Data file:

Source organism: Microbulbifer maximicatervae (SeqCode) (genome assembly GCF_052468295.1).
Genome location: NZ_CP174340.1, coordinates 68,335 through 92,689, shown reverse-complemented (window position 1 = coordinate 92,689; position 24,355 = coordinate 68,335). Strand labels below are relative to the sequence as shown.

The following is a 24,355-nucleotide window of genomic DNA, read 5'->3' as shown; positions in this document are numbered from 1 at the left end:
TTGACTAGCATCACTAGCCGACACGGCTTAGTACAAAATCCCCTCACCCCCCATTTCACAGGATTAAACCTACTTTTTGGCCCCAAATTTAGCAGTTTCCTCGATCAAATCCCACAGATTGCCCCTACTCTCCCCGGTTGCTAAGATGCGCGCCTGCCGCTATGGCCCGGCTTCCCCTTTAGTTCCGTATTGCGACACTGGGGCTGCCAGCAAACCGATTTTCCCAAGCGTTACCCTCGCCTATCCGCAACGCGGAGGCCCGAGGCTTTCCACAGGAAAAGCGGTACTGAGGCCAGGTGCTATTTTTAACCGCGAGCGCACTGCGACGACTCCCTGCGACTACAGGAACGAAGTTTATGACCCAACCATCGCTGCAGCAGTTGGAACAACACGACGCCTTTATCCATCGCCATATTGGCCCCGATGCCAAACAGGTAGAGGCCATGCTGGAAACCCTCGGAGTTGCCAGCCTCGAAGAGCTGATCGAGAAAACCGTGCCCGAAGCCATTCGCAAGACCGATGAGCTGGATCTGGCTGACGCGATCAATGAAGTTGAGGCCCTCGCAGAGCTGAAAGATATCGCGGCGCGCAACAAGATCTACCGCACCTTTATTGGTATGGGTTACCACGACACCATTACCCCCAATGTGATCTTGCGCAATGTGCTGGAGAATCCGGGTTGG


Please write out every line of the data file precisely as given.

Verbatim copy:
Source organism: Microbulbifer maximicatervae (SeqCode) (genome assembly GCF_052468295.1).
Genome location: NZ_CP174340.1, coordinates 68,335 through 92,689, shown reverse-complemented (window position 1 = coordinate 92,689; position 24,355 = coordinate 68,335). Strand labels below are relative to the sequence as shown.

The following is a 24,355-nucleotide window of genomic DNA, read 5'->3' as shown; positions in this document are numbered from 1 at the left end:
TTGACTAGCATCACTAGCCGACACGGCTTAGTACAAAATCCCCTCACCCCCCATTTCACAGGATTAAACCTACTTTTTGGCCCCAAATTTAGCAGTTTCCTCGATCAAATCCCACAGATTGCCCCTACTCTCCCCGGTTGCTAAGATGCGCGCCTGCCGCTATGGCCCGGCTTCCCCTTTAGTTCCGTATTGCGACACTGGGGCTGCCAGCAAACCGATTTTCCCAAGCGTTACCCTCGCCTATCCGCAACGCGGAGGCCCGAGGCTTTCCACAGGAAAAGCGGTACTGAGGCCAGGTGCTATTTTTAACCGCGAGCGCACTGCGACGACTCCCTGCGACTACAGGAACGAAGTTTATGACCCAACCATCGCTGCAGCAGTTGGAACAACACGACGCCTTTATCCATCGCCATATTGGCCCCGATGCCAAACAGGTAGAGGCCATGCTGGAAACCCTCGGAGTTGCCAGCCTCGAAGAGCTGATCGAGAAAACCGTGCCCGAAGCCATTCGCAAGACCGATGAGCTGGATCTGGCTGACGCGATCAATGAAGTTGAGGCCCTCGCAGAGCTGAAAGATATCGCGGCGCGCAACAAGATCTACCGCACCTTTATTGGTATGGGTTACCACGACACCATTACCCCCAATGTGATCTTGCGCAATGTGCTGGAGAATCCGGGTTGG